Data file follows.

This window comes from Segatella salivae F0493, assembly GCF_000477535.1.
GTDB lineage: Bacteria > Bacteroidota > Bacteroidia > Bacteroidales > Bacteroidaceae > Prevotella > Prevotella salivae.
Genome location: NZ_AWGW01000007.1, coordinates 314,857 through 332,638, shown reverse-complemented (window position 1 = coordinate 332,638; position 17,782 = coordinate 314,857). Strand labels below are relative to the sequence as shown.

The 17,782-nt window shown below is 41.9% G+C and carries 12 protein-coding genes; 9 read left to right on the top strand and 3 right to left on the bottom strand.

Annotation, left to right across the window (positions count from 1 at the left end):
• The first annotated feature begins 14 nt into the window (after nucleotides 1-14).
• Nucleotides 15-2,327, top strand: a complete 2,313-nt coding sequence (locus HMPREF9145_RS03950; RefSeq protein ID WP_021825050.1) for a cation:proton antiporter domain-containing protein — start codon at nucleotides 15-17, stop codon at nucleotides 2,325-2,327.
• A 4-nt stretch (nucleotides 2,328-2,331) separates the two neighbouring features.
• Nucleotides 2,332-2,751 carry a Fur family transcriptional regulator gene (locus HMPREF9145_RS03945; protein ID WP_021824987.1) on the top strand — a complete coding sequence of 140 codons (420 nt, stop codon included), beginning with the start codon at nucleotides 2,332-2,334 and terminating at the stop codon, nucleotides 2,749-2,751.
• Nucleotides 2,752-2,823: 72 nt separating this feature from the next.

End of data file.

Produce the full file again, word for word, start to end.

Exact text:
This window comes from Segatella salivae F0493, assembly GCF_000477535.1.
GTDB lineage: Bacteria > Bacteroidota > Bacteroidia > Bacteroidales > Bacteroidaceae > Prevotella > Prevotella salivae.
Genome location: NZ_AWGW01000007.1, coordinates 314,857 through 332,638, shown reverse-complemented (window position 1 = coordinate 332,638; position 17,782 = coordinate 314,857). Strand labels below are relative to the sequence as shown.

The 17,782-nt window shown below is 41.9% G+C and carries 12 protein-coding genes; 9 read left to right on the top strand and 3 right to left on the bottom strand.

Annotation, left to right across the window (positions count from 1 at the left end):
• The first annotated feature begins 14 nt into the window (after nucleotides 1-14).
• Nucleotides 15-2,327, top strand: a complete 2,313-nt coding sequence (locus HMPREF9145_RS03950; RefSeq protein ID WP_021825050.1) for a cation:proton antiporter domain-containing protein — start codon at nucleotides 15-17, stop codon at nucleotides 2,325-2,327.
• A 4-nt stretch (nucleotides 2,328-2,331) separates the two neighbouring features.
• Nucleotides 2,332-2,751 carry a Fur family transcriptional regulator gene (locus HMPREF9145_RS03945; protein ID WP_021824987.1) on the top strand — a complete coding sequence of 140 codons (420 nt, stop codon included), beginning with the start codon at nucleotides 2,332-2,334 and terminating at the stop codon, nucleotides 2,749-2,751.
• Nucleotides 2,752-2,823: 72 nt separating this feature from the next.